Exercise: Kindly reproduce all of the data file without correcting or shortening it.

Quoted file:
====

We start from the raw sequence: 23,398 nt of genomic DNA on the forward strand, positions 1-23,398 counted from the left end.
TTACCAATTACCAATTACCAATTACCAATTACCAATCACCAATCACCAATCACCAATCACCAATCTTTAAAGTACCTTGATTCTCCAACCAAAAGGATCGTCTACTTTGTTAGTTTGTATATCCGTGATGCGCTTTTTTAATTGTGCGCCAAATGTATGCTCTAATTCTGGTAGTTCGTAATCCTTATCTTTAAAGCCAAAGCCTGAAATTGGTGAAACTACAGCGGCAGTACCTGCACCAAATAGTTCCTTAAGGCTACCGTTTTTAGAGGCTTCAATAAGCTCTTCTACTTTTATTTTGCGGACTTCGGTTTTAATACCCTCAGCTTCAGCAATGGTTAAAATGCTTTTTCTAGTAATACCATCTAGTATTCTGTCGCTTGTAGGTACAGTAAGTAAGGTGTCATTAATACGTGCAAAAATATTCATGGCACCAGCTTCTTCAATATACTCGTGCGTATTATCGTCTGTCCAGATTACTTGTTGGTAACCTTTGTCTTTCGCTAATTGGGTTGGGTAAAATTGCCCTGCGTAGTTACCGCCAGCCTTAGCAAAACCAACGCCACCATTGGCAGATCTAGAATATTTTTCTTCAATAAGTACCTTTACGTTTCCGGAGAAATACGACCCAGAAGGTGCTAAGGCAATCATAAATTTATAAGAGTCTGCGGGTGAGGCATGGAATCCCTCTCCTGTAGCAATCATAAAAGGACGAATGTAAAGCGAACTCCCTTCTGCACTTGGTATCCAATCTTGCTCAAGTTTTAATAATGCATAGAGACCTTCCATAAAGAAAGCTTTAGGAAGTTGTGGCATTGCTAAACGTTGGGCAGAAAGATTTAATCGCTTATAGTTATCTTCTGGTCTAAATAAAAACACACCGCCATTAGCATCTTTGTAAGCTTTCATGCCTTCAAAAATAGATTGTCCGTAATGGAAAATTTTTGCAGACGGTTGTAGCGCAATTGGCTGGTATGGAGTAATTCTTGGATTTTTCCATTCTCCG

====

We start from the raw sequence: 23,398 nt of genomic DNA on the forward strand, positions 1-23,398 counted from the left end.
TTACCAATTACCAATTACCAATTACCAATTACCAATCACCAATCACCAATCACCAATCACCAATCTTTAAAGTACCTTGATTCTCCAACCAAAAGGATCGTCTACTTTGTTAGTTTGTATATCCGTGATGCGCTTTTTTAATTGTGCGCCAAATGTATGCTCTAATTCTGGTAGTTCGTAATCCTTATCTTTAAAGCCAAAGCCTGAAATTGGTGAAACTACAGCGGCAGTACCTGCACCAAATAGTTCCTTAAGGCTACCGTTTTTAGAGGCTTCAATAAGCTCTTCTACTTTTATTTTGCGGACTTCGGTTTTAATACCCTCAGCTTCAGCAATGGTTAAAATGCTTTTTCTAGTAATACCATCTAGTATTCTGTCGCTTGTAGGTACAGTAAGTAAGGTGTCATTAATACGTGCAAAAATATTCATGGCACCAGCTTCTTCAATATACTCGTGCGTATTATCGTCTGTCCAGATTACTTGTTGGTAACCTTTGTCTTTCGCTAATTGGGTTGGGTAAAATTGCCCTGCGTAGTTACCGCCAGCCTTAGCAAAACCAACGCCACCATTGGCAGATCTAGAATATTTTTCTTCAATAAGTACCTTTACGTTTCCGGAGAAATACGACCCAGAAGGTGCTAAGGCAATCATAAATTTATAAGAGTCTGCGGGTGAGGCATGGAATCCCTCTCCTGTAGCAATCATAAAAGGACGAATGTAAAGCGAACTCCCTTCTGCACTTGGTATCCAATCTTGCTCAAGTTTTAATAATGCATAGAGACCTTCCATAAAGAAAGCTTTAGGAAGTTGTGGCATTGCTAAACGTTGGGCAGAAAGATTTAATCGCTTATAGTTATCTTCTGGTCTAAATAAAAACACACCGCCATTAGCATCTTTGTAAGCTTTCATGCCTTCAAAAATAGATTGTCCGTAATGGAAAATTTTTGCAGACGGTTGTAGCGCAATTGGCTGGTATGGAGTAATTCTTGGATTTTTCCATTCTCCG